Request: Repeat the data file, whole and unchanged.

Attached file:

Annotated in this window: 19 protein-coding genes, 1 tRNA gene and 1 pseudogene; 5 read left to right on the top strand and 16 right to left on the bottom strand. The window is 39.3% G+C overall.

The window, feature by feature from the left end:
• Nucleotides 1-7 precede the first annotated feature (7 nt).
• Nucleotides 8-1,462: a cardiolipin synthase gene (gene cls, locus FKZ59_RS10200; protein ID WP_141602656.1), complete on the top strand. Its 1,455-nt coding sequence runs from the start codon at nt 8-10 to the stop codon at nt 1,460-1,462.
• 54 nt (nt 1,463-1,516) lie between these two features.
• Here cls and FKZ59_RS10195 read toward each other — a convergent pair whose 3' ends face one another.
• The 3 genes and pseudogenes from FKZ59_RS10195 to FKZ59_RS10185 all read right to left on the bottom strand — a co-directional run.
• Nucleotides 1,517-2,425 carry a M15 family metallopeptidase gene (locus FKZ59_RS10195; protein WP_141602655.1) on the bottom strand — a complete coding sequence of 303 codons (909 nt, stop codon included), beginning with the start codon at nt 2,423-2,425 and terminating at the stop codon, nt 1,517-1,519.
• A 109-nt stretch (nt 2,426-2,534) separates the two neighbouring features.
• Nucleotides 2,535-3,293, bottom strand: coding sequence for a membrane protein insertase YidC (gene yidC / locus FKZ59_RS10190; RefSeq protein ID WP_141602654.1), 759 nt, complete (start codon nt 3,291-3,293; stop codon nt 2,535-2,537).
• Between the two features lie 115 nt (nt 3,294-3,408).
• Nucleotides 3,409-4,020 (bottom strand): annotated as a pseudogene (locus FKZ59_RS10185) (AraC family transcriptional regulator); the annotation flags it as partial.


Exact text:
Annotated in this window: 19 protein-coding genes, 1 tRNA gene and 1 pseudogene; 5 read left to right on the top strand and 16 right to left on the bottom strand. The window is 39.3% G+C overall.

The window, feature by feature from the left end:
• Nucleotides 1-7 precede the first annotated feature (7 nt).
• Nucleotides 8-1,462: a cardiolipin synthase gene (gene cls, locus FKZ59_RS10200; protein ID WP_141602656.1), complete on the top strand. Its 1,455-nt coding sequence runs from the start codon at nt 8-10 to the stop codon at nt 1,460-1,462.
• 54 nt (nt 1,463-1,516) lie between these two features.
• Here cls and FKZ59_RS10195 read toward each other — a convergent pair whose 3' ends face one another.
• The 3 genes and pseudogenes from FKZ59_RS10195 to FKZ59_RS10185 all read right to left on the bottom strand — a co-directional run.
• Nucleotides 1,517-2,425 carry a M15 family metallopeptidase gene (locus FKZ59_RS10195; protein WP_141602655.1) on the bottom strand — a complete coding sequence of 303 codons (909 nt, stop codon included), beginning with the start codon at nt 2,423-2,425 and terminating at the stop codon, nt 1,517-1,519.
• A 109-nt stretch (nt 2,426-2,534) separates the two neighbouring features.
• Nucleotides 2,535-3,293, bottom strand: coding sequence for a membrane protein insertase YidC (gene yidC / locus FKZ59_RS10190; RefSeq protein ID WP_141602654.1), 759 nt, complete (start codon nt 3,291-3,293; stop codon nt 2,535-2,537).
• Between the two features lie 115 nt (nt 3,294-3,408).
• Nucleotides 3,409-4,020 (bottom strand): annotated as a pseudogene (locus FKZ59_RS10185) (AraC family transcriptional regulator); the annotation flags it as partial.